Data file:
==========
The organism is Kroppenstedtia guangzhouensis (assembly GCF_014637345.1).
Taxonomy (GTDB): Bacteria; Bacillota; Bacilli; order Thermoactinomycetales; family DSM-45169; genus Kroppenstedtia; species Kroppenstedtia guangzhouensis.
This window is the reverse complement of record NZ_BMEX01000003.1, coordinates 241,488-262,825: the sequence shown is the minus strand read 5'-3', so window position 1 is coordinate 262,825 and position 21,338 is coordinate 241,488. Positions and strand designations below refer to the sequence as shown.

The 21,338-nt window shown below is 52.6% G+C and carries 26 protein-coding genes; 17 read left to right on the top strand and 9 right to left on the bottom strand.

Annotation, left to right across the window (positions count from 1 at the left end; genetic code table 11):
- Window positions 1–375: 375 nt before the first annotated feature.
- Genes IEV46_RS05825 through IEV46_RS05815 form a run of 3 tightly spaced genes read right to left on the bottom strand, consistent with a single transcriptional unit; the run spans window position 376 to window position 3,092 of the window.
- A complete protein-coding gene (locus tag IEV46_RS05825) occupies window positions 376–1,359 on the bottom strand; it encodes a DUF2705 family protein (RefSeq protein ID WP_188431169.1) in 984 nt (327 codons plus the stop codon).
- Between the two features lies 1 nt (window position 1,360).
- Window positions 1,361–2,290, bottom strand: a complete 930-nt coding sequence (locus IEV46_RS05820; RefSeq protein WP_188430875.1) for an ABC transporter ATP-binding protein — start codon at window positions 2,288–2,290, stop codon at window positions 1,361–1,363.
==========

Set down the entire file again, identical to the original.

The organism is Kroppenstedtia guangzhouensis (assembly GCF_014637345.1).
Taxonomy (GTDB): Bacteria; Bacillota; Bacilli; order Thermoactinomycetales; family DSM-45169; genus Kroppenstedtia; species Kroppenstedtia guangzhouensis.
This window is the reverse complement of record NZ_BMEX01000003.1, coordinates 241,488-262,825: the sequence shown is the minus strand read 5'-3', so window position 1 is coordinate 262,825 and position 21,338 is coordinate 241,488. Positions and strand designations below refer to the sequence as shown.

The 21,338-nt window shown below is 52.6% G+C and carries 26 protein-coding genes; 17 read left to right on the top strand and 9 right to left on the bottom strand.

Annotation, left to right across the window (positions count from 1 at the left end; genetic code table 11):
- Window positions 1–375: 375 nt before the first annotated feature.
- Genes IEV46_RS05825 through IEV46_RS05815 form a run of 3 tightly spaced genes read right to left on the bottom strand, consistent with a single transcriptional unit; the run spans window position 376 to window position 3,092 of the window.
- A complete protein-coding gene (locus tag IEV46_RS05825) occupies window positions 376–1,359 on the bottom strand; it encodes a DUF2705 family protein (RefSeq protein ID WP_188431169.1) in 984 nt (327 codons plus the stop codon).
- Between the two features lies 1 nt (window position 1,360).
- Window positions 1,361–2,290, bottom strand: a complete 930-nt coding sequence (locus IEV46_RS05820; RefSeq protein WP_188430875.1) for an ABC transporter ATP-binding protein — start codon at window positions 2,288–2,290, stop codon at window positions 1,361–1,363.